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Debating the Presidency
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Debating the Presidency
Conflicting Perspectives on the American Executive

Third Edition
Edited by:

Other Titles in:
Presidency

February 2014 | 288 pages | CQ Press

The study of the presidency—the power of the office, the evolution of the institution, the men who have served—has generated a rich body of research and scholarship. What better way to get students to grapple with this literature than through conflicting perspectives on some of the most pivotal issues facing the modern presidency? Once again Ellis and Nelson have assembled a cadre of top scholars to offer pro/con essays that will inspire spirited debate beyond the pages of the book. Based on reviewers’ suggestions the authors have added new debate topics that include the presidential power to persuade, an up/down vote by Congress on legislation proposed by the president, presidential czars, the unitary executive, and the president’s war powers. Ellis and Nelson introduce each pair of essays, providing context and preparing students to read each argument critically, so they can decide for themselves which side of the debate they find most persuasive.

 
1. Resolved, the framers of the Constitution would approve of the modern presidency
Pro:

David Nichols
Con:

Terri Bimes
 
2. Resolved, the unitary executive is a myth
Pro:

Richard J. Ellis
Con:

Saikrishna Prakash
 
3. Resolved, political parties should nominate candidates for the presidency through a national primary.
Pro:

Michael Nelson
Con:

Andrew E. Busch
 
4. Resolved, the president should be elected directly by the people.
Pro:

Burdett Loomis
Con:

Byron E. Shafer
 
5. Resolved, the 22nd Amendment should be repealed.
Pro:

David Karol
Con:

Thomas E. Cronin
 
6. Resolved, presidential success and failure have more to do with political time than with a president’s character and leadership qualities.
Pro:

Stephen Skowronek
Con:

Fred I. Greenstein
 
7. Resolved, presidential power is (still) the power to persuade
Pro:

Matt Dickinson
Con:

George C. Edwards III
 
8. Resolved Congress should be required to vote up or down on legislation proposed by the president
Pro:

William G. Howell and Terry Moe
Con:

B.Dan Wood
 
9. Resolved, presidents have usurped the war power that rightfully belongs to Congress.
Pro:

Nancy Kassop
Con:

Richard M. Pious
 
10. Resolved, President Barack Obama has followed President George W. Bush's approach to the war on terror.
Pro:

Daniel Wirls
Con:

Daniel J. Tichenor
 
11. Resolved, presidential signing statements threaten the rule of law and the separation of powers.
Pro:

Peter M. Shane
Con:

Nelson Lund
 
12. Resolved, presidential “czars” undermine Congress and the Constitution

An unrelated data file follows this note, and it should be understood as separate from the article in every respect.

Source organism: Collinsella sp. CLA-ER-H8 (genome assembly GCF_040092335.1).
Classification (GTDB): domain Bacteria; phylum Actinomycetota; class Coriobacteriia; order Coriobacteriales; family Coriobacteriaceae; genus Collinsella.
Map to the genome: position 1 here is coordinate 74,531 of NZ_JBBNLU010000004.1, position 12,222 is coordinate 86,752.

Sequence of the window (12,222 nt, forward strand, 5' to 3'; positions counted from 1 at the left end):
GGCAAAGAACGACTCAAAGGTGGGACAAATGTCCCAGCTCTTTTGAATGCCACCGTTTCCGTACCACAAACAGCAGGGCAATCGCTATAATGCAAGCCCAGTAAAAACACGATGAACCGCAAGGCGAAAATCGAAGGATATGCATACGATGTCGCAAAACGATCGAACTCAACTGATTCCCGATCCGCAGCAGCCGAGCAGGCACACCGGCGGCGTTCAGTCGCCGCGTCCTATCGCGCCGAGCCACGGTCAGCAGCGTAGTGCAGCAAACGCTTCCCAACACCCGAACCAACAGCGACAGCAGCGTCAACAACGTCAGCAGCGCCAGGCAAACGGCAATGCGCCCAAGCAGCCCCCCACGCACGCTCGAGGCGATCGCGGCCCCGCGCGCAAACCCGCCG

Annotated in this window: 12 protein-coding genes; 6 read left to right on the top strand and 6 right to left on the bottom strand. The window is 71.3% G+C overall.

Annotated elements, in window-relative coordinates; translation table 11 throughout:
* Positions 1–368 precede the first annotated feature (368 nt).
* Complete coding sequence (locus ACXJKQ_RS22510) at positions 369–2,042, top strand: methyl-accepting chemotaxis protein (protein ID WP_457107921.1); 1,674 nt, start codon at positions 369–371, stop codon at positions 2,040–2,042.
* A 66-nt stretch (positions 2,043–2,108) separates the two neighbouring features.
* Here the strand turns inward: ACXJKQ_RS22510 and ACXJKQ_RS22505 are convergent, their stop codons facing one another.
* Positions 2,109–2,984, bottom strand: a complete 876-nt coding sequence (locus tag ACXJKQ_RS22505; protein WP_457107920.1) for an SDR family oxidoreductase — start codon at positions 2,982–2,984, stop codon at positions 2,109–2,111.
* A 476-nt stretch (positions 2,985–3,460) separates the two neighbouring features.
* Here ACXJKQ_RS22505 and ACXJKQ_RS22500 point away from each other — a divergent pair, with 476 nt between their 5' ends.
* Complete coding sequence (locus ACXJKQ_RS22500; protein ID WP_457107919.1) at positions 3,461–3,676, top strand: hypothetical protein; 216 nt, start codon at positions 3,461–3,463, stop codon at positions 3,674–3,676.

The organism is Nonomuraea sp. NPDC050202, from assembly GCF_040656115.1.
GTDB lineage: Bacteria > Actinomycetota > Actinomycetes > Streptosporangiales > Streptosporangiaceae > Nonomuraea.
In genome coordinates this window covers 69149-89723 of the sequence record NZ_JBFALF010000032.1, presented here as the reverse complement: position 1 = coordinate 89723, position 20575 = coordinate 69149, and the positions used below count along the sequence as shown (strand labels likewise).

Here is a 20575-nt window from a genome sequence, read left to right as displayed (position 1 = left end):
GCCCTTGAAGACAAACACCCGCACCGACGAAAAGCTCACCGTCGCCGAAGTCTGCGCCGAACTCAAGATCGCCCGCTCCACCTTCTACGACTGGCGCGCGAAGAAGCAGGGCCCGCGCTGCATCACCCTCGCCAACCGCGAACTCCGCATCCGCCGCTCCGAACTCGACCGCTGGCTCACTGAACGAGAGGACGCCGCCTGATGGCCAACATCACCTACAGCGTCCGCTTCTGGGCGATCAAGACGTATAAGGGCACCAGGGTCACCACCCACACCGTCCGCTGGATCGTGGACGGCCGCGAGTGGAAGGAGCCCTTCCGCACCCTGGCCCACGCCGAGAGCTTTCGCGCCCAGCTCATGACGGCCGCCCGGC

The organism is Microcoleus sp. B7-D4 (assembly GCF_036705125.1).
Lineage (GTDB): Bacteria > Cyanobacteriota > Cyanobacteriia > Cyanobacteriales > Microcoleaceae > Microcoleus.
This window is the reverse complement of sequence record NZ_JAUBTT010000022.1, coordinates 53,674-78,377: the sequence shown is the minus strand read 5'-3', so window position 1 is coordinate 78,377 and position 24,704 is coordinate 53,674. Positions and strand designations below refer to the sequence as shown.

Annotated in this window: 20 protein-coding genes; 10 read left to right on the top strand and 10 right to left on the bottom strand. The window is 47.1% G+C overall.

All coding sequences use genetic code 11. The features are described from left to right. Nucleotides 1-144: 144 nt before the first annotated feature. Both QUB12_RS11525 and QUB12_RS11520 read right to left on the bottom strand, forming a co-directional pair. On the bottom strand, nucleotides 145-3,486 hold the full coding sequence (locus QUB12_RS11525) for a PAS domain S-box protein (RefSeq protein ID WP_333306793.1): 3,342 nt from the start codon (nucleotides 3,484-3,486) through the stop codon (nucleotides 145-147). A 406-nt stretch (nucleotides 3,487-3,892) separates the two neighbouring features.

Pro:

Mitchel A. Sollenberger and Mark J. Rozell
Con:

Justin S. Vaughn and José D. Villalobos
 
13. Resolved, the president has too much power in the selection of judges.
Pro:

David A. Yalof
Con:

John Anthony Maltese

“This text is a great supplement to the main text I assign. The brief introduction in each chapter nicely frames the issue and the format of the text exposes students to both sides of the debate. My students have responded very positively to the text, particularly because the essays are relatively short and written appropriately for undergraduate students.”

Andrew H. Sidman
John Jay College of Criminal Justice

“This is one of my favorite books to use as a teaching tool—students respond well to the challenge to think critically about both sides of important arguments about the presidency. The chapter introductions are tremendously valuable and quite well done.”

Brendan Doherty
U.S. Naval Academy

Sample Materials & Chapters

Chapter 3

Chapter 13


Preview this book

Richard John Ellis

Richard J. Ellis is Mark O. Hatfield Professor of Politics at Willamette University. His books include The Development of the American Presidency (2015; 2nd ed.); Debating Reform: Conflicting Perspectives on How to Fix the American Political System (with Michael Nelson, 3nd ed., 2016); Judging the Boy Scouts of America: Gay Rights, Freedom of Association, and the Dale Case (2014); Judging Executive Power: Sixteen Supreme Court Cases That Have Shaped the American Presidency (2009); and Presidential Travel: The Journey from George Washington to George W. Bush (2008). In 2008 he was named the Carnegie Foundation for the Advancement of... More About Author

Michael C. Nelson

Michael Nelson is Fulmer Professor of Political Science at Rhodes College and a senior fellow at the University of Virginia’s Miller Center. A former editor of the Washington Monthly, his most recent books include Trump’s First Year (2018); The Elections of 2016 (2018); The Evolving Presidency: Landmark Documents (2019); The American Presidency: Origins and Development (with Sidney M. Milkis, 2011); and Governing at Home: The White House and Domestic Policymaking (with Russell B. Riley, 2011). Nelson has contributed to numerous journals, including the Journal of Policy History, Journal of Politics, and Political Science Quarterly. He also... More About Author

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ISBN: 9781483307763
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